Sunak makes ‘right judgement’ to put recovery before tax rises – Resolution Foundation

The Chancellor has made the “right judgement” in his Budget to support economic recovery in the next two years before turning to raising taxes in the middle of the decade, according to analysis from the Resolution Foundation.

However, the think tank has suggested that Rishi Sunak may have “more work to do” in order to plug gaps in support, tackle living standards that have scarred from the COVID-19 crisis, and to avoid another tight squeeze on public services.

The Foundation’s report, titled Spending fast, taxing slow, highlighted the scale of the Chancellor’s crisis spending and planned tax rises, with tax receipts as a share of GDP set to rise to 35% by the middle of the decade – their highest level since 1969.

Resolution Foundation has estimated that around £15bn of further consolidation will be needed by the middle of the decade to give the Chancellor enough fiscal space to “credibly see” net debt sustainably falling in the face of future recessions.

“The Chancellor has gone big on both support for the recovery now and tax rises in future,” commented Resolution Foundation chief executive, Torsten Bell.

“This is broadly the right approach to take in terms of protecting the economy now, securing a recovery next, and repairing the public finances later.

“But the details of his plans leave serious questions to be answered about whether enough has been done to support households in the recovery to come, how credible it is that further reductions in planned spending can be delivered, and if the UK’s public finances have really been put on a sustainable footing long-term.”

The think tank also noted that Sunak’s £24bn super-deduction investment allowance looks set to boost business investment in the short-term, but warned that business investment is forecast to be “permanently lower” over the long-term, as a result of the Budget’s corporation tax rise.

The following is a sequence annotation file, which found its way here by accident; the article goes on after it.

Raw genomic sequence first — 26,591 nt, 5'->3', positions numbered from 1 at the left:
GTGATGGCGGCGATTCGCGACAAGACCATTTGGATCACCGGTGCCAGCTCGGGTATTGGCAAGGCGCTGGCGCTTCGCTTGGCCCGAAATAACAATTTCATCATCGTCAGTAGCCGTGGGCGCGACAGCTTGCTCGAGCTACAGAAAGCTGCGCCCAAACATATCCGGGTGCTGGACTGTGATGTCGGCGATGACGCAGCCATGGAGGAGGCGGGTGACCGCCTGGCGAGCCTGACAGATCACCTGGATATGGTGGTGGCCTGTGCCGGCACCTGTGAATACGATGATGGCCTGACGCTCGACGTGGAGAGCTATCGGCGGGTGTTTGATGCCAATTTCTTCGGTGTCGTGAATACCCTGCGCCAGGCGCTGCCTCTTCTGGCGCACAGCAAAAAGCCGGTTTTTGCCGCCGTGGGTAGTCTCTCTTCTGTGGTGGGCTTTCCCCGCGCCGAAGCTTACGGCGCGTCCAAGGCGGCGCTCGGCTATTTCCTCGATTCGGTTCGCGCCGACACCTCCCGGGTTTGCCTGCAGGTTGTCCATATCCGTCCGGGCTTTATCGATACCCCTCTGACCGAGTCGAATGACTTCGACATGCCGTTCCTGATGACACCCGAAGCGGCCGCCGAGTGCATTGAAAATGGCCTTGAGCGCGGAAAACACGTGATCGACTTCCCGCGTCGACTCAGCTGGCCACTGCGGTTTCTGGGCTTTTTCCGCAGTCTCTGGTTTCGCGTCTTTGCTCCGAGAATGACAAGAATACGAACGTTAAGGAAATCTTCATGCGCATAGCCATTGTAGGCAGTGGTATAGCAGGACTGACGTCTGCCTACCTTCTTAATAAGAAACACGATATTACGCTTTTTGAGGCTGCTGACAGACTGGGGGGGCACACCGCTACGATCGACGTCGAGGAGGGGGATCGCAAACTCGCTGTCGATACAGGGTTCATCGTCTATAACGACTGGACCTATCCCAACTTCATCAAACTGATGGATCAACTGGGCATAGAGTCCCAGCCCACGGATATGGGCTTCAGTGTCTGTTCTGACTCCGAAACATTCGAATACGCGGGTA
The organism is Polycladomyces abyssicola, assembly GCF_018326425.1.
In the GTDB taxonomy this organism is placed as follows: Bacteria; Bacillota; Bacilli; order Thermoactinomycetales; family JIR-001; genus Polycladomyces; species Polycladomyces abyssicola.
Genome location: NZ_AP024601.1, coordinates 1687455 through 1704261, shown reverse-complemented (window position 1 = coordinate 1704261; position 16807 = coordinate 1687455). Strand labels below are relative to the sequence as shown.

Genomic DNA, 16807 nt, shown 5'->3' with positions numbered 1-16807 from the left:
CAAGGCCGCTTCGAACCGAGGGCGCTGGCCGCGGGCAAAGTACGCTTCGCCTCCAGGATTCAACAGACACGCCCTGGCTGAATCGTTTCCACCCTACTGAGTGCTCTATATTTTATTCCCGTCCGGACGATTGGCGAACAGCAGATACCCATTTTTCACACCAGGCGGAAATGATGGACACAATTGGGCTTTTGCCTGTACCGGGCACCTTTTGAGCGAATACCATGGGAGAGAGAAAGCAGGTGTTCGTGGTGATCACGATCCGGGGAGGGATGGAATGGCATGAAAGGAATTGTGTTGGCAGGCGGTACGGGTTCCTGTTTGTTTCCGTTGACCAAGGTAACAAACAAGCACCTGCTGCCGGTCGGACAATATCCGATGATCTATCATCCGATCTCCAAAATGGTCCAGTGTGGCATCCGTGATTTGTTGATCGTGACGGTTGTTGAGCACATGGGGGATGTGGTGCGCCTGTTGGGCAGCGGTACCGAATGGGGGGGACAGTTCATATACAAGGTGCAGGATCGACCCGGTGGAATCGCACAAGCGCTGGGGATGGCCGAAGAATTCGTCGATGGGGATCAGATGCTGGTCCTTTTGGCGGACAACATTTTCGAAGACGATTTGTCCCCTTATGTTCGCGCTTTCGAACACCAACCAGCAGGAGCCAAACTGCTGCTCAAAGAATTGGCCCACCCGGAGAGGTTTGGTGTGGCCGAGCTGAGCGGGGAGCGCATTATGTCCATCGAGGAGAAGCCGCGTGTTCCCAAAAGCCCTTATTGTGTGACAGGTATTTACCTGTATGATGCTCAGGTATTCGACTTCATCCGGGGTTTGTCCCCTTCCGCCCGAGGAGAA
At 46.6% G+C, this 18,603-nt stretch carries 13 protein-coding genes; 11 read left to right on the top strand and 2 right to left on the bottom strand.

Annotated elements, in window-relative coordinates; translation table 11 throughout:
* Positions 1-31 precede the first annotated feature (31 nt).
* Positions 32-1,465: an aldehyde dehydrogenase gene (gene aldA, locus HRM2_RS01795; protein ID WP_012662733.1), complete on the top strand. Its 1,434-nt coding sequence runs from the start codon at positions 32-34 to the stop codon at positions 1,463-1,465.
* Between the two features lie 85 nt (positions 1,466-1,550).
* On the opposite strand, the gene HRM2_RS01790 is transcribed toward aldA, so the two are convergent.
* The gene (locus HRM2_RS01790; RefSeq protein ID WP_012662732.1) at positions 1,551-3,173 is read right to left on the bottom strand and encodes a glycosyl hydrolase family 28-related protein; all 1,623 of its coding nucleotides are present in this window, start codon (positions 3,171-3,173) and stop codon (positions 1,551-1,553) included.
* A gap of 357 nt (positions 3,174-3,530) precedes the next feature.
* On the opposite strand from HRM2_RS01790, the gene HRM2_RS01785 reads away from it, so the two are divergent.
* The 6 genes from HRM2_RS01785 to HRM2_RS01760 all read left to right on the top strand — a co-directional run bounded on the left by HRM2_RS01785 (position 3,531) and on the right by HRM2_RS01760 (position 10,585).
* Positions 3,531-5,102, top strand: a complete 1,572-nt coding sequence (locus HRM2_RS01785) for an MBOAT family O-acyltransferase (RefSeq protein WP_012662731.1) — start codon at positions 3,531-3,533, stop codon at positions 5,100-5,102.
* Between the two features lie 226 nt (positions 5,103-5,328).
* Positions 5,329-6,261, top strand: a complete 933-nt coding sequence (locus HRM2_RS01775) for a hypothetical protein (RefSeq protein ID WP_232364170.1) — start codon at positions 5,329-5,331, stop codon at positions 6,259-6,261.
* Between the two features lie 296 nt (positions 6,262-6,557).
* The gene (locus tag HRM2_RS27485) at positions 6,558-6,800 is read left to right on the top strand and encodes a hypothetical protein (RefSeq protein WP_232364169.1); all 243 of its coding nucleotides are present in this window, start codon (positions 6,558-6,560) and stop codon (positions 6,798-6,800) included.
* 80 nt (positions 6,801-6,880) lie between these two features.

Furthermore, while GDP is set to grow by 4% this year, the Foundation’s report is suggesting that real household disposable incomes are actually set to fall marginally – which the think tank said highlights the risk of the recovery failing feed through into living standards while unemployment rises.

“The improving outlook for GDP next year is not set to feed through into a boom for living standards, with unemployment forecast to rise and household incomes to fall,” Bell added.

“Long-term economic scarring also means that this is set to be the worst parliament for living standards growth on record, bar the short-lived 2015-17 term. Austerity will also in practice continue for many public services as further cuts were pencilled in.

“The Chancellor has delivered a big Budget, but whether it’s on tax or spend, there are many more big questions still to answer before the UK fully emerges from its worst downturn in 300 years.”

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